WHEN it comes to finding a job, Fatma Bostan, a graduate student
studying public administration at Turkey's elite Bosphorus
University, should not have a problem.
Well-educated and fluent in English, this 25-year-old woman seems
to offer most of the skills a potential employer would want.
But there is one problem: In accordance with Islamic law, not a
wisp of hair peeks out of the scarf well-wrapped around her head and
neck, and over her clothes she wears a long, loose coat.
"People look at me and are scared, and I know it won't be easy
for me to be hired," says the soft-spoken woman. "But society can't
break people from their past, and I believe the Koran tells the
truth about the way I must live. One day, I think it will be the
same for everyone in Turkey."
Ms. Bostan's predicament exemplifies Turkey's struggle with its
religious heritage. Ever since 1923, when Mustafa Kemal Ataturk led
the shift to a secular state, Turkey has managed to strike a balance
between its religious values and a Western-style political system.
But it is this very balance that many Turks now believe is in
danger, and they point to people like Bostan as proof of this.
"What I am frightened of is that in 10 years, Islamic students
who have been able to flourish precisely because of our tolerant
atmosphere will be in power and they will be there to actually
suffocate this tolerance," says a professor at Bosphorus University
who asked that her name not be used.
Although few people believe Turkey is in imminent danger of an
Islamic revolution, analysts point to a trend of greater agitation
by Islamic groups in the past nine months. Four prominent
secularists have been murdered.
In early September, Turan Dursun, a religious scholar well-known
for his critical writings on Islam, was killed after receiving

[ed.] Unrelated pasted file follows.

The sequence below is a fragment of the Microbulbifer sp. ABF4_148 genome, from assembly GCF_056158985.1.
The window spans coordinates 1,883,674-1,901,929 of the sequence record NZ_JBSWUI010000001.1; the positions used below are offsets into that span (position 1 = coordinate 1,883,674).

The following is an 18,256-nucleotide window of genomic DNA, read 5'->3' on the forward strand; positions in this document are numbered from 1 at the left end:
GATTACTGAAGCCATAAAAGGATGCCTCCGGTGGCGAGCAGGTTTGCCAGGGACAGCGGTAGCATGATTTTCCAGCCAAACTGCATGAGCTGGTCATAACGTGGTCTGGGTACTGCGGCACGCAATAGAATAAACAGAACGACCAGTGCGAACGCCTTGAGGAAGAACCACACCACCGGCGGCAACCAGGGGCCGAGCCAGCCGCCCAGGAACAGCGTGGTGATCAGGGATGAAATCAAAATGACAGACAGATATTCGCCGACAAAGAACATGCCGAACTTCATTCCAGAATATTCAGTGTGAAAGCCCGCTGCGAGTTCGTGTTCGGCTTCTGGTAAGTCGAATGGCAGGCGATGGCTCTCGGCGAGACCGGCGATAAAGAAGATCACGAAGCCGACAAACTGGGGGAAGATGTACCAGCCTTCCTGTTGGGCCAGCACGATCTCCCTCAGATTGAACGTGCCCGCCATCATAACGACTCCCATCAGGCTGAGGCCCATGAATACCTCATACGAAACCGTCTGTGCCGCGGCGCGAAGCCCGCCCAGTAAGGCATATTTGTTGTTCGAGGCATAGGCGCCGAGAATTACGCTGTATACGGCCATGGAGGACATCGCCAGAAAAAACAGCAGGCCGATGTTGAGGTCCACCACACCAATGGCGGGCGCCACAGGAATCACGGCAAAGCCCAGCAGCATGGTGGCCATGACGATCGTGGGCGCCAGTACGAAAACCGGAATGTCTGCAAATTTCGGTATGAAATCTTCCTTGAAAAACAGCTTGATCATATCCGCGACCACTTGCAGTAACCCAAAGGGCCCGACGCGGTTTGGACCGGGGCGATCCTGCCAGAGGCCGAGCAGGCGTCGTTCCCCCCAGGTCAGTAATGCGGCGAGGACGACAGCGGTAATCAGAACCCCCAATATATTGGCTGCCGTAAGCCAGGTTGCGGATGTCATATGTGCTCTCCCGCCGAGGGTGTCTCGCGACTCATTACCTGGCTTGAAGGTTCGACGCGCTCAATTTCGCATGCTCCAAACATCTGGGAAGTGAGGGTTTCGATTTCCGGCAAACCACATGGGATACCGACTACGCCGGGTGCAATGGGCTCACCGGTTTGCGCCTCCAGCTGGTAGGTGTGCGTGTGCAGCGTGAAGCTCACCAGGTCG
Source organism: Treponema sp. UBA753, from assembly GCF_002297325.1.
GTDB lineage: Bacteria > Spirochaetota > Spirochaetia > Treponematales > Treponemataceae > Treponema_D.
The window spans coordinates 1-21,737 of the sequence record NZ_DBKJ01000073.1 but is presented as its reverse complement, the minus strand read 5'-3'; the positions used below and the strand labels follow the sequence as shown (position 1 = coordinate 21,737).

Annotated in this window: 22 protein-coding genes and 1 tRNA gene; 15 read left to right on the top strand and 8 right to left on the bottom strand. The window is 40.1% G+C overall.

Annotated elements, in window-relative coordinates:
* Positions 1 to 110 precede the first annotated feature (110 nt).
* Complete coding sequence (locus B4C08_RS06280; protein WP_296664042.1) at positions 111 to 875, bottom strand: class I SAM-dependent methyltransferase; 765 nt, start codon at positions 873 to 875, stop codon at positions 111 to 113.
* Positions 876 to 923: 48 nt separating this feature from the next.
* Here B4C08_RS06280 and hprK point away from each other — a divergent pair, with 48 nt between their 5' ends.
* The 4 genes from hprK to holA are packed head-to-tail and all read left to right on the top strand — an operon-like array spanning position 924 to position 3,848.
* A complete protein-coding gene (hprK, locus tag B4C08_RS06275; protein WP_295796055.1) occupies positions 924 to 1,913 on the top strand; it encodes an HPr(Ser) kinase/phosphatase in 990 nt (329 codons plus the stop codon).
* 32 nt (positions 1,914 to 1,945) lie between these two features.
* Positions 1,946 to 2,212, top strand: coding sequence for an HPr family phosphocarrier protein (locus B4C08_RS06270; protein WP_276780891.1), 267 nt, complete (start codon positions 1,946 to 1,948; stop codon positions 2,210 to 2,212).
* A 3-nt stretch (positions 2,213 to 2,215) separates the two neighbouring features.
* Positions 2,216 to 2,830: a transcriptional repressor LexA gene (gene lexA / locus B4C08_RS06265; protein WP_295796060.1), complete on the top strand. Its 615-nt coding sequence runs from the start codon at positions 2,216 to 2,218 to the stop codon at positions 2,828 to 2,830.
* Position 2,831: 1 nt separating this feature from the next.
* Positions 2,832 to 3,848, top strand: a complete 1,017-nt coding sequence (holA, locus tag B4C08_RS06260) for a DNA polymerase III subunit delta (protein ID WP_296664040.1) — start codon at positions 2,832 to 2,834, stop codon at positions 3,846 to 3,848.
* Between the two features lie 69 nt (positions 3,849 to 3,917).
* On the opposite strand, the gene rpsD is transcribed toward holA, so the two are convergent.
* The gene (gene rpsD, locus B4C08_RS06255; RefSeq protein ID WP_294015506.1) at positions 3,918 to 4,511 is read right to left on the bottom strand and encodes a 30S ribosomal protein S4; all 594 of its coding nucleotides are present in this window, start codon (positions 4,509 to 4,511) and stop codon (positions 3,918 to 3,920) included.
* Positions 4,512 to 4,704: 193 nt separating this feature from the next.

hundreds of death threats. His murder followed those of Muammar
Aksoy, a law professor and chairman of the Association of Kemalist
Thought (named after Ataturk), and Cetin Emec, a columnist and
former editor at Hurriyet, a leading newspaper. Emec, before his
death, had written articles critical of Islamic activities.
All three of the murders are presumed linked to Islamic
fundamentalists, though police have not pinpointed suspects.
But few people believe Iran was behind Dursun's murder, or the
others. Instead, they question Turkish government policies that,
while not actively promoting Islam, tacitly permit fundamentalist
activities to flourish.
The opposition Social Democratic Populist Party has launched an
investigation into antisecular activities within government
agencies, focusing on the interior and education ministries.
"There are certain violations by certain public sector groups and
we need to study the dimensions of the threat," says a government
spokesman who did not want to be identified. "We have always had
certain groups interested in having a religious state in Turkey and
now the question is: Have they really become stronger and more